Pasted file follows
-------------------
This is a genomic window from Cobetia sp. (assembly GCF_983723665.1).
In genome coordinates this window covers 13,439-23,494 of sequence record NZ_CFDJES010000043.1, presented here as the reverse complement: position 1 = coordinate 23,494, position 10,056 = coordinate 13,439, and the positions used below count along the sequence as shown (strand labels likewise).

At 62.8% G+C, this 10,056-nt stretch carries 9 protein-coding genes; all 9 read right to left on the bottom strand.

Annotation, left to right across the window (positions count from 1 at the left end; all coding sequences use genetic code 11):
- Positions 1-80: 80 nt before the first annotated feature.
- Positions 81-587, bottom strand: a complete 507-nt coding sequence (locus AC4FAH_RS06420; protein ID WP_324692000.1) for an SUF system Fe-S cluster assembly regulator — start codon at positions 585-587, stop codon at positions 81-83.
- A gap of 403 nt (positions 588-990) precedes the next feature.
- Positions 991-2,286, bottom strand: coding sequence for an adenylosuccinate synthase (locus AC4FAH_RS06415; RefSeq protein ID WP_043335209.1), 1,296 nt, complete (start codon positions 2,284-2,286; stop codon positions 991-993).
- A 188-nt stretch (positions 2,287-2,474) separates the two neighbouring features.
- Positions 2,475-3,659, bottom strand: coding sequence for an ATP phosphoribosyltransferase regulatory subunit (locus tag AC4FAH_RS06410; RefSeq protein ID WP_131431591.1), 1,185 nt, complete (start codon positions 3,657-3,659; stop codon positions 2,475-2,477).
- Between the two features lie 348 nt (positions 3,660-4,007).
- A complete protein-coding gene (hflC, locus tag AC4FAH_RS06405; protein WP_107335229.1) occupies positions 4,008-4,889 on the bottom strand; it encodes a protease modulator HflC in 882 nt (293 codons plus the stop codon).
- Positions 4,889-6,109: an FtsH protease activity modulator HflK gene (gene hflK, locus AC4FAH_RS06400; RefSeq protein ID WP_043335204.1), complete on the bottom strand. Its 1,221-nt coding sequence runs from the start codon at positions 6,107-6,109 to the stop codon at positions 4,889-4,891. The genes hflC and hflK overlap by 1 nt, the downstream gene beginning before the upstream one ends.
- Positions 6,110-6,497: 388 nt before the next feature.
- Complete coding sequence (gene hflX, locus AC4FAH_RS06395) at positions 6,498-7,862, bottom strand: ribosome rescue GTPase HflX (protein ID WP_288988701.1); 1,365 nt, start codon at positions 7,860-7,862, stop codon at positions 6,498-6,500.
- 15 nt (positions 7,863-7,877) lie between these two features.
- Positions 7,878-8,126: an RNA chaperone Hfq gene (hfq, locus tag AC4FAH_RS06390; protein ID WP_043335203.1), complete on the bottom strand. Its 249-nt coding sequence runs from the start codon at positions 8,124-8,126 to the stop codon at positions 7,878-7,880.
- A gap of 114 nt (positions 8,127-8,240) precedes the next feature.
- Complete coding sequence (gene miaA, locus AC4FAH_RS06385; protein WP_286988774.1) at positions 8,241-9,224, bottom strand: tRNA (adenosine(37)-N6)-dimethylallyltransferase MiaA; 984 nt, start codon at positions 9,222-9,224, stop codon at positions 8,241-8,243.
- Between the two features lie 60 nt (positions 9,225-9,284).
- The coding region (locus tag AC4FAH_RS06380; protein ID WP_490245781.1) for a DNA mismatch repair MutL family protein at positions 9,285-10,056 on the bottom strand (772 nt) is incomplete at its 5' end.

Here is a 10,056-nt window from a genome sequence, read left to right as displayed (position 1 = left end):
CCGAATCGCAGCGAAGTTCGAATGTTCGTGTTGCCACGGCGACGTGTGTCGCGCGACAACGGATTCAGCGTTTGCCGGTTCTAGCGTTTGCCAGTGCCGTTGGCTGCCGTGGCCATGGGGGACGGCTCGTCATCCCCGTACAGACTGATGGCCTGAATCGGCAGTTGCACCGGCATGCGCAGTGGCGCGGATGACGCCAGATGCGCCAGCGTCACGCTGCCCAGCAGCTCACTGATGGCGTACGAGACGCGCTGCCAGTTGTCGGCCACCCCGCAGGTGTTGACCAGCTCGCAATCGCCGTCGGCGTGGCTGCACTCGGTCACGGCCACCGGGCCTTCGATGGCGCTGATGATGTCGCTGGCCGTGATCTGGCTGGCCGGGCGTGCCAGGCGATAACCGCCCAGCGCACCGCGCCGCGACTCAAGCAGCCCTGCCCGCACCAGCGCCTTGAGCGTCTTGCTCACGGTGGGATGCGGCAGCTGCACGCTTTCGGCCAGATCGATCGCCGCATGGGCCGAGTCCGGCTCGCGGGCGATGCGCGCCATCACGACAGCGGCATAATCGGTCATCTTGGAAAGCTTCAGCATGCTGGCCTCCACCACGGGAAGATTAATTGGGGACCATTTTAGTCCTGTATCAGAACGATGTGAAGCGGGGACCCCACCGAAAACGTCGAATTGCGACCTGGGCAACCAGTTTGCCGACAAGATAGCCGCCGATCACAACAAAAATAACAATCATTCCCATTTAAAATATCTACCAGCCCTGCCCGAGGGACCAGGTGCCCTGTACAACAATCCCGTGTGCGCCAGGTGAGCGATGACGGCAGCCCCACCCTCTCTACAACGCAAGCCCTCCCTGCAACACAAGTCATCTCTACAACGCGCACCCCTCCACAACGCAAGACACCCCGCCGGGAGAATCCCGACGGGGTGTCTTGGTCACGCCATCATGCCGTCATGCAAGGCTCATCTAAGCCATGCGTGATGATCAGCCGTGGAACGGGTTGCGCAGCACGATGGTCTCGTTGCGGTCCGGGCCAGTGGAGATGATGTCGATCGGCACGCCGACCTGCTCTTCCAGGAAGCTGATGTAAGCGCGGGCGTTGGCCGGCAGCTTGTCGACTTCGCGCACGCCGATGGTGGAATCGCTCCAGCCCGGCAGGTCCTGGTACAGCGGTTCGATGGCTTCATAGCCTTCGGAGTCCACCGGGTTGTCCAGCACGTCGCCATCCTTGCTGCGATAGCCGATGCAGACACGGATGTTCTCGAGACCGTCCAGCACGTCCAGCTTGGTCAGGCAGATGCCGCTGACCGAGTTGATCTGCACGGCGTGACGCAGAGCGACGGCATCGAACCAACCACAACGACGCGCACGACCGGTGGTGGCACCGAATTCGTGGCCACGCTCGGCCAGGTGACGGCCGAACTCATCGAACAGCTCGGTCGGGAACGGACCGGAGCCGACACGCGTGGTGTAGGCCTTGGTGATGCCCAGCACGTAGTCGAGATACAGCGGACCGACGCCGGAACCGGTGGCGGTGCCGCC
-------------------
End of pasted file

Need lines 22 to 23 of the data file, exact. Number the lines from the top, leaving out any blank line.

Here is a 10,056-nt window from a genome sequence, read left to right as displayed (position 1 = left end):
CCGAATCGCAGCGAAGTTCGAATGTTCGTGTTGCCACGGCGACGTGTGTCGCGCGACAACGGATTCAGCGTTTGCCGGTTCTAGCGTTTGCCAGTGCCGTTGGCTGCCGTGGCCATGGGGGACGGCTCGTCATCCCCGTACAGACTGATGGCCTGAATCGGCAGTTGCACCGGCATGCGCAGTGGCGCGGATGACGCCAGATGCGCCAGCGTCACGCTGCCCAGCAGCTCACTGATGGCGTACGAGACGCGCTGCCAGTTGTCGGCCACCCCGCAGGTGTTGACCAGCTCGCAATCGCCGTCGGCGTGGCTGCACTCGGTCACGGCCACCGGGCCTTCGATGGCGCTGATGATGTCGCTGGCCGTGATCTGGCTGGCCGGGCGTGCCAGGCGATAACCGCCCAGCGCACCGCGCCGCGACTCAAGCAGCCCTGCCCGCACCAGCGCCTTGAGCGTCTTGCTCACGGTGGGATGCGGCAGCTGCACGCTTTCGGCCAGATCGATCGCCGCATGGGCCGAGTCCGGCTCGCGGGCGATGCGCGCCATCACGACAGCGGCATAATCGGTCATCTTGGAAAGCTTCAGCATGCTGGCCTCCACCACGGGAAGATTAATTGGGGACCATTTTAGTCCTGTATCAGAACGATGTGAAGCGGGGACCCCACCGAAAACGTCGAATTGCGACCTGGGCAACCAGTTTGCCGACAAGATAGCCGCCGATCACAACAAAAATAACAATCATTCCCATTTAAAATATCTACCAGCCCTGCCCGAGGGACCAGGTGCCCTGTACAACAATCCCGTGTGCGCCAGGTGAGCGATGACGGCAGCCCCACCCTCTCTACAACGCAAGCCCTCCCTGCAACACAAGTCATCTCTACAACGCGCACCCCTCCACAACGCAAGACACCCCGCCGGGAGAATCCCGACGGGGTGTCTTGGTCACGCCATCATGCCGTCATGCAAGGCTCATCTAAGCCATGCGTGATGATCAGCCGTGGAACGGGTTGCGCAGCACGATGGTCTCGTTGCGGTCCGGGCCAGTGGAGATGATGTCGATCGGCACGCCGACCTGCTCTTCCAGGAAGCTGATGTAAGCGCGGGCGTTGGCCGGCAGCTTGTCGACTTCGCGCACGCCGATGGTGGAATCGCTCCAGCCCGGCAGGTCCTGGTACAGCGGTTCGATGGCTTCATAGCCTTCGGAGTCCACCGGGTTGTCCAGCACGTCGCCATCCTTGCTGCGATAGCCGATGCAGACACGGATGTTCTCGAGACCGTCCAGCACGTCCAGCTTGGTCAGGCAGATGCCGCTGACCGAGTTGATCTGCACGGCGTGACGCAGAGCGACGGCATCGAACCAACCACAACGACGCGCACGACCGGTGGTGGCACCGAATTCGTGGCCACGCTCGGCCAGGTGACGGCCGAACTCATCGAACAGCTCGGTCGGGAACGGACCGGAGCCGACACGCGTGGTGTAGGCCTTGGTGATGCCCAGCACGTAGTCGAGATACAGCGGACCGACGCCGGAACCGGTGGCGGTGCCGCC